Skip to Content, Navigation, or Footer.

Mark Brnovich wants to stop student loan forgiveness. Activists, lawyers aren't worried

Arizona's attorney general said he's looking into a potential lawsuit against the Biden administration over student loan forgiveness, but activists and lawyers don't buy it


Attorney General Mark Brnovich is looking into possible lawsuits against the Biden administration with the goal of stopping student loan forgiveness.

Arizona Attorney General Mark Brnovich said in early September he's considering pursuing a lawsuit against the Biden administration to stop student loan forgiveness, but activists and other lawyers aren't confident the threats will come to fruition.

In an interview with CNBC on Sept. 6, Brnovich said he believes people are "celebrating prematurely" and that he and other leaders in Republican states are looking into suing to prevent student loan forgiveness payments because people believe it is "fundamentally unfair."

Cesar Aguilar, executive director of Arizona Students' Association, said members of the organization were confused by the attorney general's stance because he has previously been in favor of lowering tuition at Arizona's universities and fought for loan forgiveness for students who were taken advantage of by "predatory" private loan companies

"That was kind of surprising to us because he's sued the (Arizona Board of Regents) before trying to lower tuition for in-state students to follow our Arizona Constitution that higher education should be as nearly free as possible," Aguilar said.

Gov. Doug Ducey also spoke out against student debt forgiveness, signing a letter along with other Republican governors calling on Biden to withdraw his plan.

Kris Mayes, an ASU professor of practice and Democratic nominee for attorney general said she doesn't believe Brnovich and other attorneys general considering the lawsuit have legal standing.

"In order to file a lawsuit like this, a plaintiff has to prove that they have been harmed by an action and Arizona certainly has not been harmed by the debt forgiveness action," Mayes said in an interview with The State Press. "In fact, we will be helped as a state, so I think it's both wrong from a legal and a policy standpoint."

Charles Herf, education and constitutional law faculty associate at ASU's Sandra Day O'Connor College of Law agreed with Mayes, but offered a potential explanation for the route Brnovich might be considering.

Herf said the Department of Education is using a 2003 law known as the HEROES Act to cancel student debt. The HEROES Act allows the secretary of education to cancel student loan debt that creates hardship during a national emergency and was originally intended to be used in the event of terrorist attacks like 9/11, according to Herf.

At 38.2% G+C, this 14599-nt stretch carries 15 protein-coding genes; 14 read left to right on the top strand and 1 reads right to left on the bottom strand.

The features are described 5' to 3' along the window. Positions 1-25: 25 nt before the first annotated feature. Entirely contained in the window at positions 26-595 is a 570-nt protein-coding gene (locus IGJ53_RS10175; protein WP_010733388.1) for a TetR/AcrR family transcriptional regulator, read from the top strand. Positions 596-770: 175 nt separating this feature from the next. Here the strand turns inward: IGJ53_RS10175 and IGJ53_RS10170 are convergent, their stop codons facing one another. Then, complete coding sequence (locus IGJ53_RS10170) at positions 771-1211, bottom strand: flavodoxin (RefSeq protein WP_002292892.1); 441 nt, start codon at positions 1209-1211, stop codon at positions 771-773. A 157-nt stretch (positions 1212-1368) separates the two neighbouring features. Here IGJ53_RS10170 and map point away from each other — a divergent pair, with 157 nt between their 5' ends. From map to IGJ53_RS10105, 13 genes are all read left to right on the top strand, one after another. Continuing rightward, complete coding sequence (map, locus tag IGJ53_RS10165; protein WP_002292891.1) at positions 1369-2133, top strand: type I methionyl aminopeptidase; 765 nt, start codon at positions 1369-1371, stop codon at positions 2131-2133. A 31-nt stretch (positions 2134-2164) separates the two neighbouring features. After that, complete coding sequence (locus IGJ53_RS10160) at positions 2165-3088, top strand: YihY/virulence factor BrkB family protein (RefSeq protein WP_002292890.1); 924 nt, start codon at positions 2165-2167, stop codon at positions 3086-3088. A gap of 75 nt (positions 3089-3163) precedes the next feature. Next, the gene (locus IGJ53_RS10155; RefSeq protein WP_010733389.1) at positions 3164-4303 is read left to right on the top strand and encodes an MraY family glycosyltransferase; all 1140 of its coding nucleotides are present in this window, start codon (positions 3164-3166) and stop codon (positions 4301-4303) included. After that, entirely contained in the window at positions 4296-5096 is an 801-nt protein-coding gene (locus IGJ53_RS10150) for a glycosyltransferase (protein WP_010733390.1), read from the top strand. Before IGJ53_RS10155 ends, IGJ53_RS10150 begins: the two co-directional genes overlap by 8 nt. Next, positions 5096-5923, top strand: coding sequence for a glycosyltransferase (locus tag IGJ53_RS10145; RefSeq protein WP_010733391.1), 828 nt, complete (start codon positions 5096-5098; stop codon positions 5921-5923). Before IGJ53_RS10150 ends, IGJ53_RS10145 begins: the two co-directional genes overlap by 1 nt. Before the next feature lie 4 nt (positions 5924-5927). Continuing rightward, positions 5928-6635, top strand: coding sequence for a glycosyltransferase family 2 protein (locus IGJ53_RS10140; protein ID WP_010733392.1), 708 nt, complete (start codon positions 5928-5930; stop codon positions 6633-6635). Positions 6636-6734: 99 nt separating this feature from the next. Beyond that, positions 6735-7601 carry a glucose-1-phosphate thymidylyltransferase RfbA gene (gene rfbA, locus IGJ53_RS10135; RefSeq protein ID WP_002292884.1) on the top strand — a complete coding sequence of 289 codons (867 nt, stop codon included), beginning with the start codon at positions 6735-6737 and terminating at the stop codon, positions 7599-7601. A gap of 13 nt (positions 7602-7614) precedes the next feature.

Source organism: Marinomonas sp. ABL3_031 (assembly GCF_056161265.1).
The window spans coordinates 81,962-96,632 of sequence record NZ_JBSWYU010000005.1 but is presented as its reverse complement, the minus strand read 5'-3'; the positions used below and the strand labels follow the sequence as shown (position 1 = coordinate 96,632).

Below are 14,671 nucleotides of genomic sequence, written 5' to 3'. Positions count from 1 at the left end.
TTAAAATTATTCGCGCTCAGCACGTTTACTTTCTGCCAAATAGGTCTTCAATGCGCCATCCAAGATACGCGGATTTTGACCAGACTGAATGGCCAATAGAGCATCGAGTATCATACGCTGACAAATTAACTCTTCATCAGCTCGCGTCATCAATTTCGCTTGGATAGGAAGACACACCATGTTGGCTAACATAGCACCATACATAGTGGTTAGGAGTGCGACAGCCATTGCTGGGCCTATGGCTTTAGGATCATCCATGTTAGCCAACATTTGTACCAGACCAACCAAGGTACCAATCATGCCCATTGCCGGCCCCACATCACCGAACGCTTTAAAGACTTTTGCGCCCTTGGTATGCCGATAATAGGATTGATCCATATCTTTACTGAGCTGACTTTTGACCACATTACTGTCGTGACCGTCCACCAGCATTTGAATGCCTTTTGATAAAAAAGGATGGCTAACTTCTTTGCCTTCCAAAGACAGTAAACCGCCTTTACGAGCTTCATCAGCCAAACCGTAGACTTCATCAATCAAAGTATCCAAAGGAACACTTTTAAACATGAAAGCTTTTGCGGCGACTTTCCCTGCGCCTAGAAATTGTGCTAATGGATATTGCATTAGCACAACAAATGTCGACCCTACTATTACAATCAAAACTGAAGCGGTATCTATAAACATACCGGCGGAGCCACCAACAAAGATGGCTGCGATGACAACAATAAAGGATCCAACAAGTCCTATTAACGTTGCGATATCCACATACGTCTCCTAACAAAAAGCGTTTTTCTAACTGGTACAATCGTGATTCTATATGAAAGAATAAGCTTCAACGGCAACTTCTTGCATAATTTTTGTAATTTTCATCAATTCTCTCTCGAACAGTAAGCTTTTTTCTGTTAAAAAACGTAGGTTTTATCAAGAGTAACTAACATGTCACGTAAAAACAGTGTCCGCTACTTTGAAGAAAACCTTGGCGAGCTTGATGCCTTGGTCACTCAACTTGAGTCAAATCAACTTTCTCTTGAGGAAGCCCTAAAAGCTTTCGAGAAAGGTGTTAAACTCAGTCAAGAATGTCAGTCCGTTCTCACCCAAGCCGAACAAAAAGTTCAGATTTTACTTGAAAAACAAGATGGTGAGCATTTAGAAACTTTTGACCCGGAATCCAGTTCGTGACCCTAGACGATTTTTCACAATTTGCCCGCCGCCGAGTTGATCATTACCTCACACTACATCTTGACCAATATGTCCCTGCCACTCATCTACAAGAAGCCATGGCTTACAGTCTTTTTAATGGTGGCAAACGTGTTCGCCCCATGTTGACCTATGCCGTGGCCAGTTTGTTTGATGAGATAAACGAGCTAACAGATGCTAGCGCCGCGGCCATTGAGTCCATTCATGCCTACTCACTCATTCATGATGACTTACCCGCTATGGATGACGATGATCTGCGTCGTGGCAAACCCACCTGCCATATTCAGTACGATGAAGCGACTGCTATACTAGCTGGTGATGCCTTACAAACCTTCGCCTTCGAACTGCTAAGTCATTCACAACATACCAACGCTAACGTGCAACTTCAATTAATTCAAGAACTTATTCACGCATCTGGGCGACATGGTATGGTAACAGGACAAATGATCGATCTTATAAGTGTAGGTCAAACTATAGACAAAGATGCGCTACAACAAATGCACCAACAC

"Whether or not this particular debt forgiveness is legal requires an interpretation of what is a national emergency and whether or not something, other than a terrorist attack, can occur," Herf said.

However, Herf said he cannot be sure this is the legal course of action Brnovich will take or if it will hold up in court.

Mayes said she believes Brnovich will not be successful and plans to withdraw the state from the lawsuit if she is elected to replace him in November. Brnovich, who has held the office since 2015, is term-limited and has mounted an unsuccessful campaign to become the Republican Party's nominee to challenge Sen. Mark Kelly for his seat. 

"I think what the Biden administration has done is reasonable, appropriate and it's actually going to help the state of Arizona," Mayes said. "When people have less debt coming out of college, they're more likely to take jobs as teachers or police officers or at nonprofits, and that at the end of the day helps the state of Arizona."

Aguilar agreed, saying the Arizona Students' Association is not concerned about the lawsuit having any real impact on student debt forgiveness because of the unrealistic nature of the idea.

"Why are we going to use taxpayer money to go against something that is actually going to benefit a lot of taxpayers?" Aguilar said. "It makes absolutely no sense to go about doing that."

Edited by Wyatt Myskow, Piper Hansen and Grace Copperthite. 

Reach the reporter at and follow @reaganspriest on Twitter.

Like The State Press on Facebook and follow @statepress on Twitter.

Reagan PriestManaging Editor

Reagan Priest is a managing editor, overseeing and working with the six digital desks at The State Press. She previously worked as a social justice reporter for Cronkite News and as a digital production intern at The Arizona Republic.

Continue supporting student journalism and donate to The State Press today.

Subscribe to Pressing Matters



This website uses cookies to make your experience better and easier. By using this website you consent to our use of cookies. For more information, please see our Cookie Policy.